Sleep terrors are episodes of screaming, intense fear, and flailing while still asleep. Also known as night terrors, sleep terrors affect almost 40 percent of children.
From the key difference between nightmares and sleep terrors to potential triggers, Sara Siddiqui, MD, clinical assistant professor in the Department of Pediatrics and pediatrician at Hassenfeld Children’s Hospital at NYU Langone and NYU Langone Huntington Medical Group, and other experts offer insight on how to navigate this type of sleep disorder.
The biggest difference between a sleep terror and nightmare is the child’s awareness. Nightmares occur during a separate stage of sleep than sleep terrors: the former happening in the second half of the night during REM sleep, and the latter tending to happen in the first third of the night during the deepest period of non-REM sleep, according to Dr. Siddiqui.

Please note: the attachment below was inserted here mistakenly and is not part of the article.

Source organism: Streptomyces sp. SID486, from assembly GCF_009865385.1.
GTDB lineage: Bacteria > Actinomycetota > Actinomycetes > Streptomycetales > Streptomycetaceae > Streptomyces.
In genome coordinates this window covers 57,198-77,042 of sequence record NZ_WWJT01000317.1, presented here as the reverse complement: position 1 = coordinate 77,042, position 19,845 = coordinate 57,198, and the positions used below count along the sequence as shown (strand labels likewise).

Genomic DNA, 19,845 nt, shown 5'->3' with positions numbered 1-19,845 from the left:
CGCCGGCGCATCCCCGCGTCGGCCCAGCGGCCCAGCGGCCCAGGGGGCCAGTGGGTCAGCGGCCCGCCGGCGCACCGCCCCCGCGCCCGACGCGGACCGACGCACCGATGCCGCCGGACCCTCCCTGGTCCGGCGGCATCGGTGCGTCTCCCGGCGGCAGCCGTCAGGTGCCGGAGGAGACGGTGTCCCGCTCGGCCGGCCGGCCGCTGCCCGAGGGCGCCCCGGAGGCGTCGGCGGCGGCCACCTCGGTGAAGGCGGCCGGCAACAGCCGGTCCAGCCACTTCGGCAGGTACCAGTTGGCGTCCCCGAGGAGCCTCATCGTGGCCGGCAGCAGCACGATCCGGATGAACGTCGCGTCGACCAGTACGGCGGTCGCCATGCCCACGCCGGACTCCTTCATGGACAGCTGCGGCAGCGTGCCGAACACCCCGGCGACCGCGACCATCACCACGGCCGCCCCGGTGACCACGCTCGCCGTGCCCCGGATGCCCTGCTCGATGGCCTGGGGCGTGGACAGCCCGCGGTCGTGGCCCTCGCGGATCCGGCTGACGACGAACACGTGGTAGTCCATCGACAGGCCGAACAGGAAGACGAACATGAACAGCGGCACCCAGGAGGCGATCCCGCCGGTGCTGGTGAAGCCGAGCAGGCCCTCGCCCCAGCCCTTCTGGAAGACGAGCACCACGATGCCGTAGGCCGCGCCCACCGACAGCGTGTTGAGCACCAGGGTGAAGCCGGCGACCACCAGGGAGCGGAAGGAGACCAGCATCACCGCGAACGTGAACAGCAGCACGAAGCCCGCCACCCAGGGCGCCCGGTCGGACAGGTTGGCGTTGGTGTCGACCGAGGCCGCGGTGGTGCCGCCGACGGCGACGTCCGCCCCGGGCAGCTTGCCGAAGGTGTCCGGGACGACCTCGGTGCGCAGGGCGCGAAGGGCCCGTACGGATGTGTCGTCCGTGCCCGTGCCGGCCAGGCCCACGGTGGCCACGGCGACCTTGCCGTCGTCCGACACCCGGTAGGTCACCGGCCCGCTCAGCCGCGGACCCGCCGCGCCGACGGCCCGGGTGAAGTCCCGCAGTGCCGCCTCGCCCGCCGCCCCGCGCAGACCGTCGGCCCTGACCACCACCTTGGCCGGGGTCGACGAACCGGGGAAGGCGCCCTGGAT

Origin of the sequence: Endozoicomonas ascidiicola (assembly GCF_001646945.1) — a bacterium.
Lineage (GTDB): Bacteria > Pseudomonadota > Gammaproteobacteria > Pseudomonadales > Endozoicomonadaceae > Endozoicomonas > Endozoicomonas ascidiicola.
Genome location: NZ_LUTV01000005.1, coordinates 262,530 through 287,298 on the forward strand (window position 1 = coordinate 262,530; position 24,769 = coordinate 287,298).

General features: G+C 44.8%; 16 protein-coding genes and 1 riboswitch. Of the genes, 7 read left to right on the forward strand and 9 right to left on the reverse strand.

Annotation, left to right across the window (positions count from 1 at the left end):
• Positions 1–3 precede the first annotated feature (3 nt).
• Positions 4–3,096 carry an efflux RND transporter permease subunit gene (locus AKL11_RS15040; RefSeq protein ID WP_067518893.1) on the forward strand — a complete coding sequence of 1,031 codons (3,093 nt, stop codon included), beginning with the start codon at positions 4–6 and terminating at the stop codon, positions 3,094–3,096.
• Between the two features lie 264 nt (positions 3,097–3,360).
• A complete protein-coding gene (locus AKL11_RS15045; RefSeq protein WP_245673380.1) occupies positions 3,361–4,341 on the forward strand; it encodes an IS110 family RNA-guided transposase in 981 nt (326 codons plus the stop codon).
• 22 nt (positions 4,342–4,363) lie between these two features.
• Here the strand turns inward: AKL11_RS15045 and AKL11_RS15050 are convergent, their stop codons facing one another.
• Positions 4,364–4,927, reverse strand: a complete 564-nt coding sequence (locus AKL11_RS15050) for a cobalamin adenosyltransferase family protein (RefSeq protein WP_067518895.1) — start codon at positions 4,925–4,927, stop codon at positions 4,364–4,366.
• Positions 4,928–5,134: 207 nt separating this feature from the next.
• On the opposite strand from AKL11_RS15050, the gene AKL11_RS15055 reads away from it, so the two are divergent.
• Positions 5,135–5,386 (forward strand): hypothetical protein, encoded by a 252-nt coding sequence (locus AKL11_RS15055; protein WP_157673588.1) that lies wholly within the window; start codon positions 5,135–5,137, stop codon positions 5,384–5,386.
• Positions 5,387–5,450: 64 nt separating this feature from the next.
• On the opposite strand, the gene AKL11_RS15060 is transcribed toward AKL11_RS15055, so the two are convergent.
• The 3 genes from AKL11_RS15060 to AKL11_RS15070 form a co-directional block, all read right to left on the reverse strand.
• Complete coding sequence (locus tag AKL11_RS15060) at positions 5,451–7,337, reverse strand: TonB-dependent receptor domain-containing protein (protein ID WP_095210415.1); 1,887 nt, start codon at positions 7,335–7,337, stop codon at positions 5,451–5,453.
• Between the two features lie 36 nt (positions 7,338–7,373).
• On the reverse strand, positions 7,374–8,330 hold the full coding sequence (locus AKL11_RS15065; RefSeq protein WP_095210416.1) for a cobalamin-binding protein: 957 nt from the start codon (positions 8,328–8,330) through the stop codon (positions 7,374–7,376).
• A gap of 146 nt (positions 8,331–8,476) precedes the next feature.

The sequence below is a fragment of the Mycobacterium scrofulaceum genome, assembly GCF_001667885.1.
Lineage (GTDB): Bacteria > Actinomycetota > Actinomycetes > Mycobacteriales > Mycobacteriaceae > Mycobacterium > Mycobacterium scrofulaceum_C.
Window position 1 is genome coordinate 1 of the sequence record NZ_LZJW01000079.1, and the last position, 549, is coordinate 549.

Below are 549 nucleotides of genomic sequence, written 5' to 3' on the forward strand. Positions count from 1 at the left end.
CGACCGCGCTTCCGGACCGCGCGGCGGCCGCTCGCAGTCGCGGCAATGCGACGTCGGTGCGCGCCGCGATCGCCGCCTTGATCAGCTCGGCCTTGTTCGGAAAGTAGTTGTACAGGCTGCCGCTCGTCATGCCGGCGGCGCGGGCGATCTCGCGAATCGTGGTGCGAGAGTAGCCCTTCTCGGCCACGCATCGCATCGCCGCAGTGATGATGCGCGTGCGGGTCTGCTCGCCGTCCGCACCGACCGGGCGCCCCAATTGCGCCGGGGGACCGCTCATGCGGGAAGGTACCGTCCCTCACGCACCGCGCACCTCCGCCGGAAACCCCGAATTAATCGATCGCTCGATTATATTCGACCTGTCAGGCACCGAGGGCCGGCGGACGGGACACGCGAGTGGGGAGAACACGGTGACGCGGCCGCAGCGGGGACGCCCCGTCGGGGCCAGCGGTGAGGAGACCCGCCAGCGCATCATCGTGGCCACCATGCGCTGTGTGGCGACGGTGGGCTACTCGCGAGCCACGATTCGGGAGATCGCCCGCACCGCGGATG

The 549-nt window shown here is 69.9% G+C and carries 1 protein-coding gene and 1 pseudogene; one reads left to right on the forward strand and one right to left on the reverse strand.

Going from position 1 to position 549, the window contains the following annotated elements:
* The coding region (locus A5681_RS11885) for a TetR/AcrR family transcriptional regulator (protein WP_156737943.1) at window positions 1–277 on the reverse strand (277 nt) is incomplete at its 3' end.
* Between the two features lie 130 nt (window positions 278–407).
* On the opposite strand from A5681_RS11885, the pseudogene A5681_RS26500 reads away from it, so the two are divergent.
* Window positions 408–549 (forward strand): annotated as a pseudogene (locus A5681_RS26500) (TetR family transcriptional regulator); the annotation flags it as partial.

“If sleep terrors seem to be occurring at the same time every night, then I may ask the parents or caregivers to wake the child 15 to 20 minutes before the event to try and break the cycle,” says Dr. Siddiqui. “Keeping a sleep journal is helpful to track when the episodes occur.”
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